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What you want if you're at the center of a controversy is a bigger controversy somewhere else. Or perhaps a number of controversies, big and bigger, each of them somewhere else. Either way, the idea is that the new controversy or controversies, which are by definition more compelling than an old controversy, will divert people from the particular mess into which you've gotten yourself.
So who's had a better week than Barry Bonds?
He hasn't broken Henry Aaron's homerun record yet? The grand jury investigating him has been extended? So what?
A guy who'd won two stages of the current Tour de France flunked a doping test and his whole team dropped out of the race.
An NFL quarterback is in court today, having been indicted for running a dog fighting operation which allegedly included the electrocution of a losing dog not fortunate enough to be shot.
An N.B.A. referee is being investigated for betting on games he officiated, and for his alleged association with organized crime.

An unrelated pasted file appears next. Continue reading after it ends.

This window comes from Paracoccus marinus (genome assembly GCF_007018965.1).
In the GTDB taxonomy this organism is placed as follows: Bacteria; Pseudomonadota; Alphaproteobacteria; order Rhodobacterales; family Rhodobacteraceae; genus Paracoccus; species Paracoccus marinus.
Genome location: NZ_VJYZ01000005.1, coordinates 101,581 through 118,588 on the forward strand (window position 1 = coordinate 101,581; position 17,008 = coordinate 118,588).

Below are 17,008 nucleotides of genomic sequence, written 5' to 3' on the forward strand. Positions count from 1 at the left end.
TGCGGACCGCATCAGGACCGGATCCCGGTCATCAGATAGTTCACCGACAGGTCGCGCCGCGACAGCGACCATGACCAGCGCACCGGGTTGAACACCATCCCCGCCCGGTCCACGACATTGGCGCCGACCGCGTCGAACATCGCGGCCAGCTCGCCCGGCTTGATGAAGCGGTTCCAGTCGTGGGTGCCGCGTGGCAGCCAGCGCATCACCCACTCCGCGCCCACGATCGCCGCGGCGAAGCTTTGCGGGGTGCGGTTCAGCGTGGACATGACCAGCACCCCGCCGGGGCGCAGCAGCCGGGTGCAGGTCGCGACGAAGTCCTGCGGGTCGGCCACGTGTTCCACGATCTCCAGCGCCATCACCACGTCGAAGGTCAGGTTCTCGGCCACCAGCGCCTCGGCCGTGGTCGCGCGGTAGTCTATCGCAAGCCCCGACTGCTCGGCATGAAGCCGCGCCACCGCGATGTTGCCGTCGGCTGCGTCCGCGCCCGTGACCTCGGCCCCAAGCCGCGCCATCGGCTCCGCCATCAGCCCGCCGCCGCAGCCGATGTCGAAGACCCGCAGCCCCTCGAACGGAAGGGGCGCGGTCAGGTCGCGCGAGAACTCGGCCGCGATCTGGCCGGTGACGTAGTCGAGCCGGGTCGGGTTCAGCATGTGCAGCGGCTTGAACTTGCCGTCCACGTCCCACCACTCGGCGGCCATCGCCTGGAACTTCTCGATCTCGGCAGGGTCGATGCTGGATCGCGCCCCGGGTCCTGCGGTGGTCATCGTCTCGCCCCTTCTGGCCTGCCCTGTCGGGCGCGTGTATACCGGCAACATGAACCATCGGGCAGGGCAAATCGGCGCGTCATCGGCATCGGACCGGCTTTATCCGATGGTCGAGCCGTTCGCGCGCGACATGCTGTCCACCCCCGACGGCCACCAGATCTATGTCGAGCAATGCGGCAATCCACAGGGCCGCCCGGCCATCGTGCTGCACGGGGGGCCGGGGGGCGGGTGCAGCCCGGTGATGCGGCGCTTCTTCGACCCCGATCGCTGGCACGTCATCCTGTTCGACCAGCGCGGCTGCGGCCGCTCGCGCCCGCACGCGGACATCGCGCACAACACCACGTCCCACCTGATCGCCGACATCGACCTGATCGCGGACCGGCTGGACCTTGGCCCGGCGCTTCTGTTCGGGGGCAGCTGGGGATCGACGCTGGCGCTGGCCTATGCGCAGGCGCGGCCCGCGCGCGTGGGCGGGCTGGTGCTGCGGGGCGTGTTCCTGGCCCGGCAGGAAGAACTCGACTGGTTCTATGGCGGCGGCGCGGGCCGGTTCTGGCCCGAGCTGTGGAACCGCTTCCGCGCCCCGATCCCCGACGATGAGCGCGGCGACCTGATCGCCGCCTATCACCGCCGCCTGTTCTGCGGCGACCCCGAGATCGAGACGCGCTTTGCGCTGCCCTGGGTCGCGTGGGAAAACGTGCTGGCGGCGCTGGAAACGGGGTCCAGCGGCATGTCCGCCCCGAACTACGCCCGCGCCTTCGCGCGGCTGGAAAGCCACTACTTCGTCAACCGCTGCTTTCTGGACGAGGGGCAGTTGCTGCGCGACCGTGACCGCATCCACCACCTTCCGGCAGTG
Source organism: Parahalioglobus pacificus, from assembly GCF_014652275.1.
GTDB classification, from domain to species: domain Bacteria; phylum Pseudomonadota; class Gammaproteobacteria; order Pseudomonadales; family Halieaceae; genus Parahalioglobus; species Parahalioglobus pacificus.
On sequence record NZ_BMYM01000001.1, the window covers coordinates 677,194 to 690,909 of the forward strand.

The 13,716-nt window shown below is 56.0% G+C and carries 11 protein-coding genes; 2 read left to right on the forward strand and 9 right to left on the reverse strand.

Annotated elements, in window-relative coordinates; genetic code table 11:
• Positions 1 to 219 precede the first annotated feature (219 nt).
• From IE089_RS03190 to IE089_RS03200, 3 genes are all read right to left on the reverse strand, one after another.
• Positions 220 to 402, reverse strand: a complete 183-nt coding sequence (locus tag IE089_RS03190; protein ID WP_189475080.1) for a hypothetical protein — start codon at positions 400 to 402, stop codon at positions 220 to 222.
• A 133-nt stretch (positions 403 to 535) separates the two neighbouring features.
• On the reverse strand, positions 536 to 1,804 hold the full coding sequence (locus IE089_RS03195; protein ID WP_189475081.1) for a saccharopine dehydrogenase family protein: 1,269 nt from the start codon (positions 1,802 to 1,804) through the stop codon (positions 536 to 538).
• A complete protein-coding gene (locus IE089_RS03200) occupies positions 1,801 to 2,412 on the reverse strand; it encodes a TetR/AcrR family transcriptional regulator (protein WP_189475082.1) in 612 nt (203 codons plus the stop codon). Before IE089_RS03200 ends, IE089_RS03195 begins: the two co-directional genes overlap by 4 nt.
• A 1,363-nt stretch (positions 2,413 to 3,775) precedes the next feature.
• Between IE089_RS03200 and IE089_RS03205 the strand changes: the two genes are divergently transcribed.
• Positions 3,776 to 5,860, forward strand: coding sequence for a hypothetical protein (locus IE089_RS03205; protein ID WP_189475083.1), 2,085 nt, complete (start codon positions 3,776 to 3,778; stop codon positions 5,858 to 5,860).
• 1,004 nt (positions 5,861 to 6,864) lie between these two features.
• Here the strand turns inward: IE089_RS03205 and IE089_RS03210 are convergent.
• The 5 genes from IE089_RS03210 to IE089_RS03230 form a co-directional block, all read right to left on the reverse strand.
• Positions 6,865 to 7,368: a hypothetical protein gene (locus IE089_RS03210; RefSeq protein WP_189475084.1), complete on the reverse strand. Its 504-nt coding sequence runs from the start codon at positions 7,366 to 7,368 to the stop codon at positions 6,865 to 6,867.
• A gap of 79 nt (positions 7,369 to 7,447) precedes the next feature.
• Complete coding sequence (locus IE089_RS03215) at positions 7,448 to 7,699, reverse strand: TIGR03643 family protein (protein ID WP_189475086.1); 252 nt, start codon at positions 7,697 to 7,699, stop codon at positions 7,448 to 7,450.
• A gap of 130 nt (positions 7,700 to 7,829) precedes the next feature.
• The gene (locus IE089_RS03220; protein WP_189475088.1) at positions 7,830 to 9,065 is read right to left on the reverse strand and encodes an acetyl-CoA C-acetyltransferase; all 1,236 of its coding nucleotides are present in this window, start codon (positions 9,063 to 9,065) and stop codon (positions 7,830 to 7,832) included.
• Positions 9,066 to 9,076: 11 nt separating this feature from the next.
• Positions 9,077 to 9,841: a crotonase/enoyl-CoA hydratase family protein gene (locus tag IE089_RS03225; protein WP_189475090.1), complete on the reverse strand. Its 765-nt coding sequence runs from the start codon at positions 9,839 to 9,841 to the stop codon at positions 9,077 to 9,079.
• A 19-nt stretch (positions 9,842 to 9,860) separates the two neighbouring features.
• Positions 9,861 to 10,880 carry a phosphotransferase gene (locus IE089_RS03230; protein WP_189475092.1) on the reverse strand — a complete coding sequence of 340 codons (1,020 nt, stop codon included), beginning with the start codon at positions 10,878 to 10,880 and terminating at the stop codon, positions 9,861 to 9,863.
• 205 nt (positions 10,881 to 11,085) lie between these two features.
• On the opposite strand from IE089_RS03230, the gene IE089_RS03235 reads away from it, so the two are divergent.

The first story in that trinity of stupidity may shake loose from pro bicycle racing the last of the people who cared about the sport. Even one of the riders responded to the news of Alexandre Vinokourov's positive test by saying, "We might as well pack our bags and go home."
Entry number two presents a story that's spectacularly perverse, even by the standards established by previous crime stories involving pro football players. The charges against Michael Vick will have fans throughout the league begging players to stay in the strip bars and the adjacent parking lots, for goodness sake, where gunfire is always an option but electrocutions are rare and dogs, for the most part, are safe.
Then there's story number three.
Commissioner David Stern announced on Tuesday that referee Tim Donaghy's crooked behavior is the worst situation he has encountered as head of the N.B.A. Now, this is a league where players have assaulted their wives and girlfriends, players have gone into the stands after fans, and one player has chocked his coach, so it can certainly be argued that Mr. Stern's priorities are at best self-serving and at worst insane, but that's not today's point. Today's point is, Barry who?
This program aired on July 26, 2007. The audio for this program is not available.
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